From Wall Street to Main Street: What should you do with a tax refund?
What Should You Do With a Tax Refund?
Are you expecting a tax refund this year? If so, what will you do with it?
Of course, the answer largely depends on the size of your refund. For the 2020 tax year, the average refund was about $2,800, according to the Internal Revenue Service. But whether your refund this year will be about that size, smaller or larger, you can find ways to benefit from the money.
Here are some possibilities:
• Contribute to your IRA. You’ve got until April 18 to fully fund your IRA for the 2021 tax year. But if you’ve already reached the maximum for 2021, you could use some, or all, of your refund for your 2022 contribution. Assuming you did get around $2,800, you’d be almost halfway to the $6,000 annual contribution limit. (If you’re 50 or older, you can contribute up to $7,000.)
• Invest in a 529 plan. If you have children or grandchildren, you might want to invest your refund in a 529 education savings plan. A 529 plan’s earnings can grow federal income-tax free, and withdrawals are federal income-tax free provided the money is used for qualified education expenses. If you invest in your own state’s plan, you might get a tax deduction or credit. A 529 plan can be used to pay for college, vocational training and even some K-12 expenses in some states. Plus, if you name one child as a beneficiary, and that child’s educational journey does not require the funds from a 529 plan, you may change the beneficiary to another eligible family member of the original beneficiary.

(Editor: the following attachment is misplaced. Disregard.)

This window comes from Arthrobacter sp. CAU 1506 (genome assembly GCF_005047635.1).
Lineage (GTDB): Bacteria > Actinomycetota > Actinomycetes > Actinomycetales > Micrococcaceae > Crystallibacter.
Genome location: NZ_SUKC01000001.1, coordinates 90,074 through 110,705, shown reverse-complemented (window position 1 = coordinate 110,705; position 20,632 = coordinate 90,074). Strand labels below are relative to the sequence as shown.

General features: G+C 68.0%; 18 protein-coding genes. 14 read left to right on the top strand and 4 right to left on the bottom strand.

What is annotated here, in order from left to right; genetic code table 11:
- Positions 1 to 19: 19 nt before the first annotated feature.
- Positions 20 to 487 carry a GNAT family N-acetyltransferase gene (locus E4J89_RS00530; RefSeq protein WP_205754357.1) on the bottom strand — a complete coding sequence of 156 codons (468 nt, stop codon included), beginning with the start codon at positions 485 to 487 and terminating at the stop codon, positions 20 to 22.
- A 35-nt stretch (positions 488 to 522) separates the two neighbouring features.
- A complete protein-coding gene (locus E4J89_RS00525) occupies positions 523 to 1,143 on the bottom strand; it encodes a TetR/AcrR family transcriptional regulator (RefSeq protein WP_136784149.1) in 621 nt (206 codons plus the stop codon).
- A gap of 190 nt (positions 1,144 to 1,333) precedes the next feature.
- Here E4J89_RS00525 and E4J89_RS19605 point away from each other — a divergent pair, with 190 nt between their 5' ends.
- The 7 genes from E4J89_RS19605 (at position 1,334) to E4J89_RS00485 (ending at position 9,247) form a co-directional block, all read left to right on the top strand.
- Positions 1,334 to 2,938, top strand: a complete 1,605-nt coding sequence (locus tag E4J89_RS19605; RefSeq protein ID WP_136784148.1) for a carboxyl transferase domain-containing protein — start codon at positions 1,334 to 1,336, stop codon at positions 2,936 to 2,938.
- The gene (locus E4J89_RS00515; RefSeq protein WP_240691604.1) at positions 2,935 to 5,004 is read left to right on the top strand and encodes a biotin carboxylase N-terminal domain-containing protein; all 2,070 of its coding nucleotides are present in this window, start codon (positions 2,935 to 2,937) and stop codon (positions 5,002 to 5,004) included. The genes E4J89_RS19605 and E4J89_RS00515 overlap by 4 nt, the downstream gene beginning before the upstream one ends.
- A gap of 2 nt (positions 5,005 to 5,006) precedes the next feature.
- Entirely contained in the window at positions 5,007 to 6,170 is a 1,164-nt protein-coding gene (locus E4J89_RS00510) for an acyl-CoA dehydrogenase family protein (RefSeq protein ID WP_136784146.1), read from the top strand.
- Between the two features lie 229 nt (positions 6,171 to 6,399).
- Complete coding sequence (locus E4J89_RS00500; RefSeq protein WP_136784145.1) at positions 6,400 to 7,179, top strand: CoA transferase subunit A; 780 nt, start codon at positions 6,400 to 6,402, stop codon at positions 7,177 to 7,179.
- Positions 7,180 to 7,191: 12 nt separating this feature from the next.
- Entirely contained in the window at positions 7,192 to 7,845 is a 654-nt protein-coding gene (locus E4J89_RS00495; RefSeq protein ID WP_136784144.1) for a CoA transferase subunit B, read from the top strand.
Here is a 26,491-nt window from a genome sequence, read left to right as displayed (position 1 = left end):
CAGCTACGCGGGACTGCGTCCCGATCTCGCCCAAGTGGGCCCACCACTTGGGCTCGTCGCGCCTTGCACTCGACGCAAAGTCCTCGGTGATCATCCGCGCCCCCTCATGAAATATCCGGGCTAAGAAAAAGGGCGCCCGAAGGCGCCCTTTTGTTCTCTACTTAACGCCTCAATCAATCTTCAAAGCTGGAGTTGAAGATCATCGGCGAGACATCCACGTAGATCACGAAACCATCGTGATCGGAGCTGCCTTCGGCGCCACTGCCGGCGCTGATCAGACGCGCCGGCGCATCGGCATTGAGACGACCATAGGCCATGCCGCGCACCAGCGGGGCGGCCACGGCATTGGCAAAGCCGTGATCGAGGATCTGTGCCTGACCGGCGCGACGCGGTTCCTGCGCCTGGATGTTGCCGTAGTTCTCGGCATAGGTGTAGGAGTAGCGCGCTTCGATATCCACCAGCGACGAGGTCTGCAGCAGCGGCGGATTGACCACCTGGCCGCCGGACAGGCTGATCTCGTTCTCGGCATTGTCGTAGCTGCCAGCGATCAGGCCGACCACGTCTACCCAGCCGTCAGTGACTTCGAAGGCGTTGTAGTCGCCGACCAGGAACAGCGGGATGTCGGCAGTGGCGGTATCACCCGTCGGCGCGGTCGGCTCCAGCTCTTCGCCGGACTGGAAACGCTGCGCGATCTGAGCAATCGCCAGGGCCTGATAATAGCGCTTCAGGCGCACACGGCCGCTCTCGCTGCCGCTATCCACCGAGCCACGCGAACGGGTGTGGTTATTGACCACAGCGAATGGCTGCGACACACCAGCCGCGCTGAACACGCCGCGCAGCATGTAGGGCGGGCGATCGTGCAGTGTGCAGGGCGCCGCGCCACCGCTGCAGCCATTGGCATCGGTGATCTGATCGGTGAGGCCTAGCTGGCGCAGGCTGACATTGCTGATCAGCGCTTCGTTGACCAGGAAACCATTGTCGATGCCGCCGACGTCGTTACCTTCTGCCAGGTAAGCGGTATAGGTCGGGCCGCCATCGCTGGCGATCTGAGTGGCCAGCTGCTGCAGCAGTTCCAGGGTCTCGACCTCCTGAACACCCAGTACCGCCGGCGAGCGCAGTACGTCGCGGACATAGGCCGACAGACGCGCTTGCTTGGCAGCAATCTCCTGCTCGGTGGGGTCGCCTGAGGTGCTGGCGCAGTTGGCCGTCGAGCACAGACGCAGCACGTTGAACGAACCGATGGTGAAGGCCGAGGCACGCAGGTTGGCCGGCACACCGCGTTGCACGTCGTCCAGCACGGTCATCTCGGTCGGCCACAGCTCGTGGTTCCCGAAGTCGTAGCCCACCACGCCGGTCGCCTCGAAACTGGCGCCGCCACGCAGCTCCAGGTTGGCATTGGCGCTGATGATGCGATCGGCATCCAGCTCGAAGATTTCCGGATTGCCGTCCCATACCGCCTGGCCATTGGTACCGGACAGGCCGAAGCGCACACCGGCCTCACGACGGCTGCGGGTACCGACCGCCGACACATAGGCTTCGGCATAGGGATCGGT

• Add to the “cash” part of your portfolio. It’s generally a smart move to keep at least a portion of your overall investment portfolio in cash or cash equivalents, because the presence of cash can help you in two ways. First, since its value won’t change, it can help cushion, at least to a degree, the effects of market volatility on your portfolio. And second, by having cash available, you’ll be ready to take advantage of attractive investment opportunities when they arise.
• Boost your emergency fund. You could use your tax refund to start or supplement an emergency fund. Ideally, this fund should contain three to six months’ worth of living expenses, with the money kept in a liquid, low-risk account. (If you’re already retired, you might need this fund to cover a full year’s worth of expenses.) Without such a fund, you might be forced to dip into long-term investments to pay for costly housing or auto repairs or large medical bills.
• Reduce your debt load. It’s not always easy to minimize your debt load, even if you’re careful about your spending habits. But the lower your debt payments, the more money you’ll have available to invest for your future. So, you may want to consider using some of your tax refund to pay off some debts, or at least reduce them, starting with those that carry the highest interest rates.
• Donate to charity. You could use part of your refund to donate to a charitable organization whose work you support. And if you itemize on your tax return, part of your gift may be deductible.
A tax refund is always nice to receive—and it’s even better when you put the money to good use.
This article was written for use by your local Edward Jones Financial Advisor. Edward Jones. Member SIPC.